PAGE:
With more than 40 writers scheduled to speak during our Seminar this January, it can be difficult for a reader to know where to start. Sure, there are the classics and prize-winners, like William Kennedy’s Ironweed and David Levering Lewis’s two-volume biography of W.E.B. DuBois; and recent books like Joyce Carol Oates’s Wild Nights! and Gore Vidal’s Selected Essays. But what of the hundreds you won’t have time for? The exquisite pastime of reading can suddenly grow so stressful!
With this in mind, we’ve asked our panelists which books they would recommend from among their own works and those of their peers. In round 2 of this ongoing series, we hear book recommendations from Samantha Hunt, Megan Marshall, and KWLS board member Robert Richardson:
• Samantha Hunt is the author of two novels, numerous pieces of short fiction, essays, and a play about the life of Charles Babbage:
“I recommend Andrea Barrett’s Ship Fever– a beautiful book that skips through the centuries, where each story comes down to the passionate love of both science and the natural world. From my own work, I’d recommend, The Invention of Everything Else, which is a novel about Nikola Tesla, America’s most forgotten inventor. The book is set at the Hotel New Yorker in 1943 but travels as far as Croatia in the 1850s, Colorado Springs in the 1890s, and even a little bit into the future.”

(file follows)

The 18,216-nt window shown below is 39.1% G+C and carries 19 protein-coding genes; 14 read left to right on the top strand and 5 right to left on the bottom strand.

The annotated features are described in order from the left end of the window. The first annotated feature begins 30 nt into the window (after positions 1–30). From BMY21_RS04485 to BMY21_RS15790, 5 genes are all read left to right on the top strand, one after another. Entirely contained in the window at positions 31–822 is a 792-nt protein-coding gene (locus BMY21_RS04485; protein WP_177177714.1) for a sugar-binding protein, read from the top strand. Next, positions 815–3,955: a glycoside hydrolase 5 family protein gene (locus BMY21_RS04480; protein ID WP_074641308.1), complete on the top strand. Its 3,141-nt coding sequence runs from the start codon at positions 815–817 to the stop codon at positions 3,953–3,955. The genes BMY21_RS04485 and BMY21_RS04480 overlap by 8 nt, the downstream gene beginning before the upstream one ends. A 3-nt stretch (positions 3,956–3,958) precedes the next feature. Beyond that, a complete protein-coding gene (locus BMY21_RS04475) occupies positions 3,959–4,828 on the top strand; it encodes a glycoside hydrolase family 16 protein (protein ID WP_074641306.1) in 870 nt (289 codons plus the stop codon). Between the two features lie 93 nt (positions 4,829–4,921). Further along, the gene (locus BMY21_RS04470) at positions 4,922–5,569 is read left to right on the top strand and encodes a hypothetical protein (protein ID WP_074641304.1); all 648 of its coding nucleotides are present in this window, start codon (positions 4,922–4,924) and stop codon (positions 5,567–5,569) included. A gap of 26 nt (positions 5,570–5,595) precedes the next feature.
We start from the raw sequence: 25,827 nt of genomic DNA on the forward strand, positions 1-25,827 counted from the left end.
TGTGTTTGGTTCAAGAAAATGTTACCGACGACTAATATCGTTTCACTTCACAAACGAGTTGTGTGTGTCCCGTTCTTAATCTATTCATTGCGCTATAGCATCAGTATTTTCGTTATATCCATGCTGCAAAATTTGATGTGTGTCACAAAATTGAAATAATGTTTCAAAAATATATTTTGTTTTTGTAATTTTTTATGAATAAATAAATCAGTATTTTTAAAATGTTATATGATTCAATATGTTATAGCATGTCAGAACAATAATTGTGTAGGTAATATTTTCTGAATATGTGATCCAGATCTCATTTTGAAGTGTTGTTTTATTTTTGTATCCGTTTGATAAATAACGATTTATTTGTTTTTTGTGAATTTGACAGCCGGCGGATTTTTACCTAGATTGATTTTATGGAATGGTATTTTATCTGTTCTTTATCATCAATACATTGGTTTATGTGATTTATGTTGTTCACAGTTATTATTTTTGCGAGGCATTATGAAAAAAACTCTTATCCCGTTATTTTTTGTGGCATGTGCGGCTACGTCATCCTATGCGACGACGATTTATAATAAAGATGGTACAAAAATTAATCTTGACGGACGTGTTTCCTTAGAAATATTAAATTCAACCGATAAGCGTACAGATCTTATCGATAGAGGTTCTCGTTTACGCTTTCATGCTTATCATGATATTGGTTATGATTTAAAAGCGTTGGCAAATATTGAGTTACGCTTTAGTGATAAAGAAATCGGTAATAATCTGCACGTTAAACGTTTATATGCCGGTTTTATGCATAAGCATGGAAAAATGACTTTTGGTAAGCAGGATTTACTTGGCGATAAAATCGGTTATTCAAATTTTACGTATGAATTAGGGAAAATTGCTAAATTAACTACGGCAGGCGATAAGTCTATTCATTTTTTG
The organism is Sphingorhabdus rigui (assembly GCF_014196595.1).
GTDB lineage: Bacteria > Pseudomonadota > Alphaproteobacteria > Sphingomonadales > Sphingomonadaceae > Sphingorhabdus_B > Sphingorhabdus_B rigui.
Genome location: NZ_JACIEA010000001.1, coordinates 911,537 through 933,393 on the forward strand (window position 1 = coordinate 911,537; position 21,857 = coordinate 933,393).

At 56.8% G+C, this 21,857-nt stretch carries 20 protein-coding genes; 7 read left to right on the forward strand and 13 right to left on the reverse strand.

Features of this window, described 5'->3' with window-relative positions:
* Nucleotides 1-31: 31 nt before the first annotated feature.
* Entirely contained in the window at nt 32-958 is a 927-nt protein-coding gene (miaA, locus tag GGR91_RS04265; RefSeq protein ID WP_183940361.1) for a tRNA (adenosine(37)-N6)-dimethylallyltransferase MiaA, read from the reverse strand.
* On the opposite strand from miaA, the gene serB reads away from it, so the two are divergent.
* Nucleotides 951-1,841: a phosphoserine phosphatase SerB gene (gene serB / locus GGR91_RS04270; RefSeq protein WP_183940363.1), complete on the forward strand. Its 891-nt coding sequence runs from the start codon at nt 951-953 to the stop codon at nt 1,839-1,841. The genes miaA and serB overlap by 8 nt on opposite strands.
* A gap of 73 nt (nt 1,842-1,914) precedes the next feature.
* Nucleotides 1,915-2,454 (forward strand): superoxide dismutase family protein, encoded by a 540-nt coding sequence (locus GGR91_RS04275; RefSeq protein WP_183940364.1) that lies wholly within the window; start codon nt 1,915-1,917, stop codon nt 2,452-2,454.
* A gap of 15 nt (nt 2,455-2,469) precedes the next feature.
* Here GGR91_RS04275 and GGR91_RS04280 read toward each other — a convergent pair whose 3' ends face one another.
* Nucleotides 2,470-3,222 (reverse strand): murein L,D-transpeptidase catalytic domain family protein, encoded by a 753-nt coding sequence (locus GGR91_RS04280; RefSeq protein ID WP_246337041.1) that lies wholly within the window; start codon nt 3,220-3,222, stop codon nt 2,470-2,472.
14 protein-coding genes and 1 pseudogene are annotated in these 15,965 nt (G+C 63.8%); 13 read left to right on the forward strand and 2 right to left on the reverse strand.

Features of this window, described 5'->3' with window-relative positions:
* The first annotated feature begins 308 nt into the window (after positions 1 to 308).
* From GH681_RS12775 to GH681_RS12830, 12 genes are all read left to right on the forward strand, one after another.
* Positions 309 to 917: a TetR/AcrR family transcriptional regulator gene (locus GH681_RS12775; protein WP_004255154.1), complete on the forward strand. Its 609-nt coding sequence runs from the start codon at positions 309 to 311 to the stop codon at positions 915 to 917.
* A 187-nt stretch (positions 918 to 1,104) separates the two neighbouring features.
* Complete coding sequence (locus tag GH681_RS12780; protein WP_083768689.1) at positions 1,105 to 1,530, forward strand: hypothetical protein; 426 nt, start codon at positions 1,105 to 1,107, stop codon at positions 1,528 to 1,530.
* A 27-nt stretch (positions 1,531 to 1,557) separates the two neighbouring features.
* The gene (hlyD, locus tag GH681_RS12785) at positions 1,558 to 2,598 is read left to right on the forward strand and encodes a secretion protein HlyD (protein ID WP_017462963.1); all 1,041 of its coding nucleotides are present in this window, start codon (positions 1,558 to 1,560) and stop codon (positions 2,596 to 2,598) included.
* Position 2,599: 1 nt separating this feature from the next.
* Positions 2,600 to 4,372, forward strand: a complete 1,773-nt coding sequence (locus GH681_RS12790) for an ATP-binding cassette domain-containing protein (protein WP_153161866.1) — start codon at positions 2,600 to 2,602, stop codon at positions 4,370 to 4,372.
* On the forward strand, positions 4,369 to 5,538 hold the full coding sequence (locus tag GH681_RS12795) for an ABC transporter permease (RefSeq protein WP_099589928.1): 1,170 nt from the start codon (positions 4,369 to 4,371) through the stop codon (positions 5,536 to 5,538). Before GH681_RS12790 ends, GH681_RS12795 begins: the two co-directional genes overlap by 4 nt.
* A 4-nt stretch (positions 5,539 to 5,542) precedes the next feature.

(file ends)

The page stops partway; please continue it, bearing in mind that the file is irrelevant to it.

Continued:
• As a reviewer for the Radcliffe Quarterly, Megan Marshall had the chance to comment on recent works by three fellow Seminar speakers.
About Geraldine Brooks’s The People of the Book: “Brooks shows her respect for history not by preserving or even re-creating but by imagining, filling in gaps and silences, creating and solving mysteries, thoroughly informed by but never in thrall to fact.”
On Jane Kamensky’s The Exchange Artist: “… In place of the Puritan ‘city upon a hill” has risen a Boston of scheming businessmen whose paper-money trails Kamensky tracks with relentless cunning. A gifted storyteller, she employs every tool of the historian’s trade … to bring a lost building and its era back to life.”
And on Tony Horwitz’s A Voyage Long and Strange: “… Above all, Horwitz is determined to confront the past in as material a form as it can be located in the present. In so doing, he gently reminds his readers how much of history is readily available to all of us, if we would only think to look and ask.”
Marshall herself is the author of The Peabody Sisters: Three Women Who Ignited American Romanticism, a Pulitzer finalist and winner of the Francis Parkman Prize, about which biographer and KWLS board member, Robert Richardson has written: “Vivid and well written, it combines domestic, cultural, and intellectual history with the skill of a novelist in a book that reads, at times, like an American Middlemarch.”